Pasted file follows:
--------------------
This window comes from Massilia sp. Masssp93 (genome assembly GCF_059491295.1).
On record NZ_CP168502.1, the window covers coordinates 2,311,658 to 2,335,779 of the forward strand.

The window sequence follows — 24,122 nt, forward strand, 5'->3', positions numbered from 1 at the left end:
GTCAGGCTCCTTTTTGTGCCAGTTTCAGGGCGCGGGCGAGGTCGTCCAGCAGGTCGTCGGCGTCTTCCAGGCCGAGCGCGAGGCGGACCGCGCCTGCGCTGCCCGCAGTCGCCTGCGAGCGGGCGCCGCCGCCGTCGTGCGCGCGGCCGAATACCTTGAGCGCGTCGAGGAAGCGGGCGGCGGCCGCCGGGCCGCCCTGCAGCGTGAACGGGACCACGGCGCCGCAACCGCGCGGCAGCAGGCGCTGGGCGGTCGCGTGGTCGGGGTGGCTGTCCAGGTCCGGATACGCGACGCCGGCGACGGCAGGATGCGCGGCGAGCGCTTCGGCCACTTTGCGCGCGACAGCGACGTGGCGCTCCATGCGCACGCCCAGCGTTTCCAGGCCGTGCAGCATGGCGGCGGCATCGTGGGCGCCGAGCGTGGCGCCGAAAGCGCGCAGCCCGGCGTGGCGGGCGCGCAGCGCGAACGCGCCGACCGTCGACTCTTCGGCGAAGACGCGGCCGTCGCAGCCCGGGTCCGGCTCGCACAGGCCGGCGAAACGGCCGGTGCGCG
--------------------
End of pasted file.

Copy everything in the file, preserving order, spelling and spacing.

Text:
This window comes from Massilia sp. Masssp93 (genome assembly GCF_059491295.1).
On record NZ_CP168502.1, the window covers coordinates 2,311,658 to 2,335,779 of the forward strand.

The window sequence follows — 24,122 nt, forward strand, 5'->3', positions numbered from 1 at the left end:
GTCAGGCTCCTTTTTGTGCCAGTTTCAGGGCGCGGGCGAGGTCGTCCAGCAGGTCGTCGGCGTCTTCCAGGCCGAGCGCGAGGCGGACCGCGCCTGCGCTGCCCGCAGTCGCCTGCGAGCGGGCGCCGCCGCCGTCGTGCGCGCGGCCGAATACCTTGAGCGCGTCGAGGAAGCGGGCGGCGGCCGCCGGGCCGCCCTGCAGCGTGAACGGGACCACGGCGCCGCAACCGCGCGGCAGCAGGCGCTGGGCGGTCGCGTGGTCGGGGTGGCTGTCCAGGTCCGGATACGCGACGCCGGCGACGGCAGGATGCGCGGCGAGCGCTTCGGCCACTTTGCGCGCGACAGCGACGTGGCGCTCCATGCGCACGCCCAGCGTTTCCAGGCCGTGCAGCATGGCGGCGGCATCGTGGGCGCCGAGCGTGGCGCCGAAAGCGCGCAGCCCGGCGTGGCGGGCGCGCAGCGCGAACGCGCCGACCGTCGACTCTTCGGCGAAGACGCGGCCGTCGCAGCCCGGGTCCGGCTCGCACAGGCCGGCGAAACGGCCGGTGCGCG